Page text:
The current EU sanctions list includes for example Gennady Timchenko, chairman of Russia’s fabulously rich Kontinental Hockey League, which comprises not only European players but also several European clubs. This sheds a little light on the decision of two of those clubs, Dinamo Riga and Helsinki Jokerit, to withdraw from the league. Undoubtedly, the step was meant to protest Russia’s war against Ukraine. But it may also have been taken out of prudence, for the clubs not to fall foul of EU sanctions, if they are interpreted to apply not only to Timchenko himself but also to the whole KHL as an organisation managed by him. The “association” requirement used in these EU measures is flexible enough to create a real risk of the club being hit by sanctions if it did not distance itself. Jokerit’s situation is also complicated by the fact that the oligarch reportedly also owns the team’s home arena in Helsinki.
The decision of Polish footballer Grzegorz Krychowiak to terminate his contract with FC Krasnodar may have had a similar sanctions dimension, apart from a protest against the war. The club is owned by Sergey Galisky. Although he does not feature on the EU sanctions list, he was reportedly once blacklisted by the US. Krasnodar’s foreign players, who all terminated their contracts, may have been not only agitated by Krychowiak, as the Polish media portray it, but also motivated by the realisation that they could soon find themselves unable to accept payments from the club, and therefore it might be worth seeking a new employer.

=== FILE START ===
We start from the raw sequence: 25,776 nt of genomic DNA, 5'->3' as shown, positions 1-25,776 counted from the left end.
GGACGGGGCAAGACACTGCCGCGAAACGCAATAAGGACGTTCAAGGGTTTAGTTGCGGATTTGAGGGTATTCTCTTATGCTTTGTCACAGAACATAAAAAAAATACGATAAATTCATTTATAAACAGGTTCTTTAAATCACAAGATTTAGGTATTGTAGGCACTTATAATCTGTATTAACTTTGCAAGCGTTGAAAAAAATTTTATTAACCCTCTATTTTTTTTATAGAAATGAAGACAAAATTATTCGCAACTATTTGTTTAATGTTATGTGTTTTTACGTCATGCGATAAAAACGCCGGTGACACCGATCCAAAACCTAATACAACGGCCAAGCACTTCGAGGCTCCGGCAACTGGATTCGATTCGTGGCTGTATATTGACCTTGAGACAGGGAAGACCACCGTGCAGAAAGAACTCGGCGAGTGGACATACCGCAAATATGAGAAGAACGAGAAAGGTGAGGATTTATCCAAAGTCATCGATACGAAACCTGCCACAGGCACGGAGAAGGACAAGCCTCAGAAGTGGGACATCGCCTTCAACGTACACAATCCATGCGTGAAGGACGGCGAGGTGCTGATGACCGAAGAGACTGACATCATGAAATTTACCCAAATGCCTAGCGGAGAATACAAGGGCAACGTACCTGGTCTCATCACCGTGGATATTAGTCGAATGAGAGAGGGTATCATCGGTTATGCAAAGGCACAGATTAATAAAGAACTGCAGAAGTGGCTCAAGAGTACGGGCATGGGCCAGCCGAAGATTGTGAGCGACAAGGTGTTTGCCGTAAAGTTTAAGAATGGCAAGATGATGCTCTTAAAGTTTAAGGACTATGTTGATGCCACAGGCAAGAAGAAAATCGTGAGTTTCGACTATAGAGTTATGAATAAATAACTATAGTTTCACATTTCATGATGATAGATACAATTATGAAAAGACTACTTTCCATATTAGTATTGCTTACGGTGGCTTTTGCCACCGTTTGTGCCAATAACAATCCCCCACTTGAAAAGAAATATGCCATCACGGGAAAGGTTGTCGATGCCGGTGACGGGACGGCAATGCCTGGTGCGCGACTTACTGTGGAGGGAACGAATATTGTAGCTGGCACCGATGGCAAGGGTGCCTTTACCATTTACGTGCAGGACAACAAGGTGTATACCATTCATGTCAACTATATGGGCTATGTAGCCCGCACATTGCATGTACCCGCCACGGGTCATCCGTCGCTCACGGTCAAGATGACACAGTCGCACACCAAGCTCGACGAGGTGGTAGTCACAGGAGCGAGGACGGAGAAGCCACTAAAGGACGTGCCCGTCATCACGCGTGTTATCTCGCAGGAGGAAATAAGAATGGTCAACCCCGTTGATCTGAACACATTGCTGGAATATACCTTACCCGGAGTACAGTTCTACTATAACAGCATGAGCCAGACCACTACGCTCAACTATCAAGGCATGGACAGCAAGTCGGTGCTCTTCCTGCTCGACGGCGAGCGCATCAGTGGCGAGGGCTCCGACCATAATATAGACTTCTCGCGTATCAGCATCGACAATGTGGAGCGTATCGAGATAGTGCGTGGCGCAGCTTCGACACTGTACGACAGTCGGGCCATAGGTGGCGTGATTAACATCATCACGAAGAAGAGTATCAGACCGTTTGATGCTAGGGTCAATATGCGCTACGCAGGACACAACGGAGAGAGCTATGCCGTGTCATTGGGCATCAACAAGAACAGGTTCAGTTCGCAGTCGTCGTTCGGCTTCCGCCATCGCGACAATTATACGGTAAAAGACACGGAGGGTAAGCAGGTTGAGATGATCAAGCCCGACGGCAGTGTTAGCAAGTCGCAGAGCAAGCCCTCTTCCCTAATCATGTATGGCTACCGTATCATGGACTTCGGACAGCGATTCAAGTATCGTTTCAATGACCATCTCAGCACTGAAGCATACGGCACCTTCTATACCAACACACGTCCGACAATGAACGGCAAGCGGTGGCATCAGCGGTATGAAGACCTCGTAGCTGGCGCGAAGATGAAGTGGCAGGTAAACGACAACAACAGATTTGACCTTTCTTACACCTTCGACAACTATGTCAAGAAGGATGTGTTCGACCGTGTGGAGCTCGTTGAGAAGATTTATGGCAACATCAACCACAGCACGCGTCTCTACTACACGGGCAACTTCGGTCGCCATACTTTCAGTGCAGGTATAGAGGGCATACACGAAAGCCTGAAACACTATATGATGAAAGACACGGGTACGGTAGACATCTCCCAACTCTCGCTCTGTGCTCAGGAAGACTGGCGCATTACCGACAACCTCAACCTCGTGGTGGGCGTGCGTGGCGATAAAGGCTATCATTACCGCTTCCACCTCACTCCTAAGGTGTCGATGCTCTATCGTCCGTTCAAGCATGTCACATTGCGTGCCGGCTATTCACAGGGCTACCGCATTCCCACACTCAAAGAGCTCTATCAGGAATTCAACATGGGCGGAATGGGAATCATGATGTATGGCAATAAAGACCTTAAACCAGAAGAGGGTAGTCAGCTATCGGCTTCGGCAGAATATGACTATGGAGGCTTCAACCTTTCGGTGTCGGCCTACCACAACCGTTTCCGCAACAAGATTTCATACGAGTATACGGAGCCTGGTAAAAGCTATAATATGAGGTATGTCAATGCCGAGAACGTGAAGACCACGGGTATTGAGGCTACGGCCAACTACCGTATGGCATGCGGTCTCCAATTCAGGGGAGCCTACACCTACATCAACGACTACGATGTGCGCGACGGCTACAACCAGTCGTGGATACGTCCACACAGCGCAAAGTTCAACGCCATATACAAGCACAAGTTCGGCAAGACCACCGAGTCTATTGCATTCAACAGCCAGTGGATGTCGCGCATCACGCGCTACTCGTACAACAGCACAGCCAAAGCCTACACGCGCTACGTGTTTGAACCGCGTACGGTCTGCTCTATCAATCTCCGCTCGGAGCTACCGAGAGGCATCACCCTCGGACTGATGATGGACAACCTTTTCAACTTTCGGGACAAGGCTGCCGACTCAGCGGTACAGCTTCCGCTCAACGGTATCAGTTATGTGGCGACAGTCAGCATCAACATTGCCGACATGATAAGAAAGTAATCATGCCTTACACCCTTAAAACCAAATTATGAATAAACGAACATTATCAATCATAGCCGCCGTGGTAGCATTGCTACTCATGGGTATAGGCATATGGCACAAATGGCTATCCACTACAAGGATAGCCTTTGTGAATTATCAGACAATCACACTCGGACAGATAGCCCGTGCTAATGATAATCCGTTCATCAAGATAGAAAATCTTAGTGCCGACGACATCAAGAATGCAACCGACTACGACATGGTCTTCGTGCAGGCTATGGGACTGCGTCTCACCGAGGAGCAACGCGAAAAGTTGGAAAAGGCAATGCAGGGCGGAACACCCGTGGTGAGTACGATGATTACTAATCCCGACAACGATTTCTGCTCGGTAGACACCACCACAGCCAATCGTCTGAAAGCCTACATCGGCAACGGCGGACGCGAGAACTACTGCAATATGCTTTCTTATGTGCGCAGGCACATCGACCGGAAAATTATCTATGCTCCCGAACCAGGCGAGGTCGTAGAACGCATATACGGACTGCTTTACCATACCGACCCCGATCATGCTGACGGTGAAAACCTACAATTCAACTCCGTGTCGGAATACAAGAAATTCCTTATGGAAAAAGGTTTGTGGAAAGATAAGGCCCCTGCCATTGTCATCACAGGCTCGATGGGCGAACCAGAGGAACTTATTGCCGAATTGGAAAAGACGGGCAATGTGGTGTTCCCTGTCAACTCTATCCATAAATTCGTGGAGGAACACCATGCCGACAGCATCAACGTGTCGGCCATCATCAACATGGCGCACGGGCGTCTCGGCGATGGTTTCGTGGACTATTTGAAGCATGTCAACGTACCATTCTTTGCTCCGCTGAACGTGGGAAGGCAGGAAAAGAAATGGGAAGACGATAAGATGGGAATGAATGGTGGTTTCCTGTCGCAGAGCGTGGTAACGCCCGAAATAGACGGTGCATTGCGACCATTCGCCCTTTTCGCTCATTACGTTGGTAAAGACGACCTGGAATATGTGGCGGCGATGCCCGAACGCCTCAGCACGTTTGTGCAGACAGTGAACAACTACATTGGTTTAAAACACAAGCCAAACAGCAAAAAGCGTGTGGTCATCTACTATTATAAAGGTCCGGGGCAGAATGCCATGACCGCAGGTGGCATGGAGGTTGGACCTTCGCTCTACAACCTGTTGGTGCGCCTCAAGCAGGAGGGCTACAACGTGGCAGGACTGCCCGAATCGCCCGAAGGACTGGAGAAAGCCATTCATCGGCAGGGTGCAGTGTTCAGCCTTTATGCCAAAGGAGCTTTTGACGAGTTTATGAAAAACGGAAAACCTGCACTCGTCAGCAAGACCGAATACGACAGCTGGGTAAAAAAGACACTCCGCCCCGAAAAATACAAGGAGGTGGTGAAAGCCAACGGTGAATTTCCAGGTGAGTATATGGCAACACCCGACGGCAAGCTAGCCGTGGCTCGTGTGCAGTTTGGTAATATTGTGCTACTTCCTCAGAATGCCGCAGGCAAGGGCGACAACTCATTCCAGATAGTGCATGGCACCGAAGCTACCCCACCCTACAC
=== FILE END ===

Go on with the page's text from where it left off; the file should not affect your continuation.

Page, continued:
Finally, it is possible that EU economic sanctions had a bearing on FIFA’s and UEFA’s decisions to suspend the Russian national team and Russian clubs from competing in international competitions. The Football Union of Russia was managed not long ago by Sergey Fursenko, a friend of Putin’s from St Petersburg, already sanctioned by the Americans and the Ukrainians, who enacted their own sanctions against several acolytes of the Russian dictator after Russia illegally annexed Crimea. Currently Fursenko is an executive at UEFA. If the EU decided to put him on the sanctions list, that could have significant legal consequences for the organisation and its member federations, including the Polish Football Association.
Ostracising the Russian national team and Russian clubs, initiated by the Polish federation, is therefore not only a welcome sign of protest and condemnation of Russian sport intertwined with dirty Putinist politics, but an act of prudence which may be necessary to convince the EU that international federations can be trusted to put their houses in order without government help. It may also be a sign of preparation in the event that Russian executives sitting in those federations are included on EU sanctions lists—which, if they are not removed from their posts (which may not be easy at all), would bring significant legal trouble to those international federations as such. In such case, the suspension of Russian teams from participation in international competitions may be just a prelude to major shocks to the international world of sports which are yet to occur.
Stanisław Drozd, adwokat, Sports Law practice, Wardyński & Partners